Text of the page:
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Honda’s bipedal robot is designed for disaster relief

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But it’s just a prototype at the moment

Honda has unveiled a new prototype disaster relief robot named E2-DR at IROS 2017 (International Conference on Intelligent Robots and Systems) in Vancouver, reports IEEE Spectrum. The company had previously announced the experimental disaster relief robot in a paper presented two years ago. Its latest paper, called "Development of Experimental Legged Robot for Inspection and Disaster Response in Plants,” details how the robot prototype is designed to be flexible, strong, and waterproof.

The robot can rotate its torso 180 degrees, and its hands can grip, enabling it to climb up stairs. Honda imagines the robot will work with wireless tools, so the amount of dexterity in the robot’s hands won’t matter as much. The robot itself is able to walk at 2 km/h, step over a 200mm pipe, walk on debris, walk through 26 mm/hour of rain for 20 minutes, and climb up and down a vertical ladder.

Image: Honda / IEEE Spectrum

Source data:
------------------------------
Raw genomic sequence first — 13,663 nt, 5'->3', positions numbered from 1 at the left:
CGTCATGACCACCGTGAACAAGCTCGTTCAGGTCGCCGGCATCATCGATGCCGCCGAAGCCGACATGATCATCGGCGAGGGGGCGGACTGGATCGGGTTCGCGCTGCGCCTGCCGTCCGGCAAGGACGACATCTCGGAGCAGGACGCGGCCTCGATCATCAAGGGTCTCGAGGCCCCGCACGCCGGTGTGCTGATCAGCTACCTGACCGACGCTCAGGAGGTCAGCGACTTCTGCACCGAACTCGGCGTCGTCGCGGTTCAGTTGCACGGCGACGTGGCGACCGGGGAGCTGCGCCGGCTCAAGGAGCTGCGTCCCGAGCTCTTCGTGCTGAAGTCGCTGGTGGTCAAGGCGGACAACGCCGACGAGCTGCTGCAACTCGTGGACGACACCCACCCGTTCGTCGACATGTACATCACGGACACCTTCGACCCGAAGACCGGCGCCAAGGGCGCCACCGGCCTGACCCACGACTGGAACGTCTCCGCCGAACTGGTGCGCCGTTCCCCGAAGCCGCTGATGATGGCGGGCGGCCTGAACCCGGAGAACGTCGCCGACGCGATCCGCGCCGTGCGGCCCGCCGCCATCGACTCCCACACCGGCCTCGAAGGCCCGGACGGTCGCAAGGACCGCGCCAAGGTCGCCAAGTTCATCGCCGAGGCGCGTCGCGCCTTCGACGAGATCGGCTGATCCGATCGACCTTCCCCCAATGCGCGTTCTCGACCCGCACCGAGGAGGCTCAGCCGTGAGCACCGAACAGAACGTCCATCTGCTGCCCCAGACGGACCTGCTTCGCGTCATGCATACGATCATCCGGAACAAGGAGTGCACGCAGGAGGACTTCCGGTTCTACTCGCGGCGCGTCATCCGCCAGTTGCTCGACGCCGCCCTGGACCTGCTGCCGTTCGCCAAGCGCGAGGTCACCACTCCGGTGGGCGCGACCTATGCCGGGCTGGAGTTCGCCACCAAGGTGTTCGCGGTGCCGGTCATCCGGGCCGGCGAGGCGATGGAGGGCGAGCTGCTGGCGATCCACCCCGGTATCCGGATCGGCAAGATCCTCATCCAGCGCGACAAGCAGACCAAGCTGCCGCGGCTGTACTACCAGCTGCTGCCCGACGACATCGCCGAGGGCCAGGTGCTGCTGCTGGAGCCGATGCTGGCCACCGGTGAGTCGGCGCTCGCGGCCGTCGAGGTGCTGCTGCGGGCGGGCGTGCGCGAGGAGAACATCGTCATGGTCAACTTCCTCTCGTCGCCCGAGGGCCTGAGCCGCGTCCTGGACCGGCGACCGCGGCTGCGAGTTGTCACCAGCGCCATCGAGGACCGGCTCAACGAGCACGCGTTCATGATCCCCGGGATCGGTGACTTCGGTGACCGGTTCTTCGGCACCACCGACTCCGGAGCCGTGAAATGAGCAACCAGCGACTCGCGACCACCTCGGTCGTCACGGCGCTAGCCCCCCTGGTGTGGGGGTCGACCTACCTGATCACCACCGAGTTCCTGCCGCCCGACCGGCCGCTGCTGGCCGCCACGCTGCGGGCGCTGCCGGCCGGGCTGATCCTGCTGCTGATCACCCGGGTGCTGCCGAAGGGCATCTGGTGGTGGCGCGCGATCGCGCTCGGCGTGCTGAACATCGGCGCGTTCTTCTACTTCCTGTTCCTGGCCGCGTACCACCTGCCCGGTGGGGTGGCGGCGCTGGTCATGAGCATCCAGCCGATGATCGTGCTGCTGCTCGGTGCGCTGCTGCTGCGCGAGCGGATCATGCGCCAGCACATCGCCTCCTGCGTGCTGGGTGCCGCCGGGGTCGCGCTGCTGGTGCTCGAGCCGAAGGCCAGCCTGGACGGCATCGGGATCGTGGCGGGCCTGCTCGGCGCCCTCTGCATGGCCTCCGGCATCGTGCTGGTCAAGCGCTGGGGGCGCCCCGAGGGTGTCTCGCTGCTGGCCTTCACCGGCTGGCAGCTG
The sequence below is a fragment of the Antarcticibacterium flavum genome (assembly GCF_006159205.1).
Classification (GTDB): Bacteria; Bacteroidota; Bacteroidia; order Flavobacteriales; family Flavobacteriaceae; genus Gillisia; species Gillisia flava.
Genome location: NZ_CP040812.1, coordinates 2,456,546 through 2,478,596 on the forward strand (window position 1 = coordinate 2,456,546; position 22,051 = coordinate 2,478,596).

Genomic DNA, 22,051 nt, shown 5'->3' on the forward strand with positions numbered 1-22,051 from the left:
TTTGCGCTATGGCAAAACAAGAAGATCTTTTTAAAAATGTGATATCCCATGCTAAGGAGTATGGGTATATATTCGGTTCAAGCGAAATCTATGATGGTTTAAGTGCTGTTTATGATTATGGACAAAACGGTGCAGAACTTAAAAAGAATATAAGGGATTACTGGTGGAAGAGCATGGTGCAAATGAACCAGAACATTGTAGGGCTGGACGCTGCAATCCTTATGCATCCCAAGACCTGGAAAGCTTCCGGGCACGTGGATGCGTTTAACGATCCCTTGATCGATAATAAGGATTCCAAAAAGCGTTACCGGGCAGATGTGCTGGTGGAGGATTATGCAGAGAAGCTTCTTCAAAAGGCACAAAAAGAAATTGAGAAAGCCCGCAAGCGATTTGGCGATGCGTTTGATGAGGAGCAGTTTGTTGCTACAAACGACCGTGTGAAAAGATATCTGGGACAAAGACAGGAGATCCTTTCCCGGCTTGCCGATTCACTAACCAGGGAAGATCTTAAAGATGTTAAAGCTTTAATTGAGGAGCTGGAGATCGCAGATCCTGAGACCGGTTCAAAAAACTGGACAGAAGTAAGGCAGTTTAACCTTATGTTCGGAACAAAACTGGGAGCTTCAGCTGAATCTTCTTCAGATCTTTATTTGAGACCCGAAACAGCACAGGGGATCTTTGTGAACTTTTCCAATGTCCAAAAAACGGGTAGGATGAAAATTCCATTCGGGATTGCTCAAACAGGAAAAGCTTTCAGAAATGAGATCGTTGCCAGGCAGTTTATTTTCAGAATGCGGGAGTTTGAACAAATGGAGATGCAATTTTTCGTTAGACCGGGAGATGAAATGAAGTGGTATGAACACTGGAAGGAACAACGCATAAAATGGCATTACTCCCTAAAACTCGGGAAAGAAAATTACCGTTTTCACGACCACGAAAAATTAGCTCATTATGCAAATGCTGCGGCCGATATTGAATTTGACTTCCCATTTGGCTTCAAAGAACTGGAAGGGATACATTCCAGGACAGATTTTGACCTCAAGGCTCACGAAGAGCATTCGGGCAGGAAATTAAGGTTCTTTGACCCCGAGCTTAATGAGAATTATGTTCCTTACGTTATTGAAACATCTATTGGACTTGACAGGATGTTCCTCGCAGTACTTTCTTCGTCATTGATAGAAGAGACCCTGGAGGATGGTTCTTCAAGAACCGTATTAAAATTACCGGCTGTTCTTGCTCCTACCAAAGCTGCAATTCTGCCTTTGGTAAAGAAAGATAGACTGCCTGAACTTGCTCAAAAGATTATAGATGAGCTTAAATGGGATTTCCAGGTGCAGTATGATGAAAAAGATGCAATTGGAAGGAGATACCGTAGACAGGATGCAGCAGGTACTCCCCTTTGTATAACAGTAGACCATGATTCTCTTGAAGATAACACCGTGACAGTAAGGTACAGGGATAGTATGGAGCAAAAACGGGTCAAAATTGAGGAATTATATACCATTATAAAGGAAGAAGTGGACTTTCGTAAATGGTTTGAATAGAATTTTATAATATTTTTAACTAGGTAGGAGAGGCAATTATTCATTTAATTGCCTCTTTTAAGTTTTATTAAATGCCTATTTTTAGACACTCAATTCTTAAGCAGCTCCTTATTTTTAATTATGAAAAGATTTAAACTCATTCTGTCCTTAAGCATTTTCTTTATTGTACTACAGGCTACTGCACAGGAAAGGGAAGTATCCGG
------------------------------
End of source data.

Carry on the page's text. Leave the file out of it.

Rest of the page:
E2-DR is 168cm (5.5ft) tall and weighs 85 kg (187lbs). It’s only 25cm (9.8in) thick, so it can pass through small gaps of 30cm (11.8in) or wider. The robot can operate for 90 minutes at a time from its 1,000Wh battery. Honda minimized the size of the robot by swapping out standard communication cables for optical fiber ones. The robot can operate in temperatures between -10 and 40 degrees Celsius (14 to 104 degrees Fahrenheit), and has an internal cooling system to stop it from overheating.

E2-DR’s head is made up of two laser rangefinders, several cameras, and an infrared light projector. The robot’s hands also have cameras and a 3D camera embedded into each hand. While all of these features so far sound pretty impressive, Honda has said that E2-DR is a prototype at the moment and a lot needs to be done before it actually becomes useful and viable. The company has worked on the robot for several years, and hasn’t indicated when a final model may be released.